# Find The Domain of Rational Functions Questions With Solutions

How to find the domain of rational functions? Examples are presented along with detailed solutions and explanations and also graphical interpretation.

## How to find the domain of a rational function?

We first need to understand that $\dfrac{1}{x}$ takes real values only if the denominator is not equal to 0. In this case $x \ne 0$. This can easily be verified by examining the graph of $y = \dfrac{1}{x}$ shown below: The graph "exists" for all values of $x$ except 0.
The domain in interval form is given by: $(-\infty , 0) \cup (0 , \infty)$

### Example 1

Find the domain of the function $f(x) = \dfrac{1}{x - 2}$.
Solution:
The given function takes real values and is therefore real if
$x - 2 \ne 0$ or $x \ne 2$
In interval form, the domain is given by
$(-\infty , 2) \cup (2 , \infty)$
Below is shown the graph of $f$ and we can see that the given function is undefined at x = 2.

### Example 2

Find the domain of the function $f(x) = \dfrac{x + 3}{(x - 1)(x + 2)}$.
Solution:
The given function takes real values and is therefore real if
$(x - 1)(x + 2) \ne 0$
The expression (x - 1)(x + 2) is not equal to zero if x ≠ 1 and x ≠ -2.
In interval form, the domain is given by
$(-\infty , - 2) \cup (-2 ,1 ) \cup (1 , \infty)$
Below is shown the graph of $f$ and we can see that the given function is undefined at x = -2 and x = 1.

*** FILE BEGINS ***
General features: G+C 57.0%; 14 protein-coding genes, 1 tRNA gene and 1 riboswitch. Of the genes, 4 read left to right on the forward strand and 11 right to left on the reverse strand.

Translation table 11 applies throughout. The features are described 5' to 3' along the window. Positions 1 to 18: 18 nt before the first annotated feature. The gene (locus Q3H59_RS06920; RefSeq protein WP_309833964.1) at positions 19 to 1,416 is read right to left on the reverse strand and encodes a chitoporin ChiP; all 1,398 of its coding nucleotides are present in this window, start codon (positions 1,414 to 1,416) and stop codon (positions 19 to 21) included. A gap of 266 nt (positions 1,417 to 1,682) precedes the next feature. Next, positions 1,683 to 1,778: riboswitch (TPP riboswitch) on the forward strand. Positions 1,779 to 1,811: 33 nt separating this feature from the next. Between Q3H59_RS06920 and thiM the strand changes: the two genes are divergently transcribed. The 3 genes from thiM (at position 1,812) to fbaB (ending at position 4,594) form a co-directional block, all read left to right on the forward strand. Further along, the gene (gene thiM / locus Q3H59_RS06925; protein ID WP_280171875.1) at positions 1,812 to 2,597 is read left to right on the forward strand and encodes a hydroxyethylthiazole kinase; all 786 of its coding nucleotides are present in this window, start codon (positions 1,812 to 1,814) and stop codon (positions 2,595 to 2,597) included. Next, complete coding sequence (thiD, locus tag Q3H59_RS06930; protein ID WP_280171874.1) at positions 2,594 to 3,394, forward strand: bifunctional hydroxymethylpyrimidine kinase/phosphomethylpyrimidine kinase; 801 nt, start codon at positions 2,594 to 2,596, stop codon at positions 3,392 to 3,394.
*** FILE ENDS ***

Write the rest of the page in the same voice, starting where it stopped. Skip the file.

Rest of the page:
### Example 3

Find the domain of the function $f(x) = \dfrac{1}{ {x^2 - 4}}$.
Solution:
The given function takes real values and is therefore real if
$x^2 - 4 \ne 0$
Factor x 2 - 4 and rewrite the inequality as
$(x - 2)(x + 2) \ne 0$
The expression (x - 2)(x + 2) is not equal to zero if x ≠ -2 and x ≠ 2.
In interval form, the domain is given by
$(-\infty , - 2) \cup (-2 ,2 ) \cup (2 , \infty)$
Below is shown the graph of $f$ and we can see that the given function is undefined at x = -2 and x = 2.

### Example 4

Find the domain of the function $f(x) = \dfrac{x + 1}{x^2 + x - 2}$.
Solution:
The given function takes real values and is therefore real if
$x^2 + x - 2 \ne 0$
Factor x 2 + x - 2 and rewrite the inequality as
$(x - 1)(x + 2) \ne 0$
The expression (x - 1)(x + 2) is not equal to zero if x ≠ 1 and x ≠ - 2.
In interval form, the domain is given by
$(-\infty , - 2) \cup (-2 ,1 ) \cup (1 , \infty)$
Below is shown the graph of $f$ and we can see that the given function is undefined at x = -2 and x = 1.

### Example 5

Find the domain of the function $f(x) = \dfrac{x^2 - 1}{x^2 + x + 5}$.
Solution:
The given function takes real values and is therefore real if
$x^2 + x + 5 \ne 0$
The expression x 2 + x + 5 cannot be factored over the reals. We therefore need to solve the quadratic equation using the discriminant $\Delta$.
$x^2 + x + 5 = 0$
$\Delta = b^2 - 4 a c = (1)^2 - 4(1)(5) = -19$
The discriminant is negative and therefore no real value of x makes the expression x 2 + x + 5 equal to zero. The domain is the set of all real numbers
In interval form, the domain is given by
$(-\infty , \infty)$
Below is shown the graph of $f$ and we can see that it defined for all values of x real.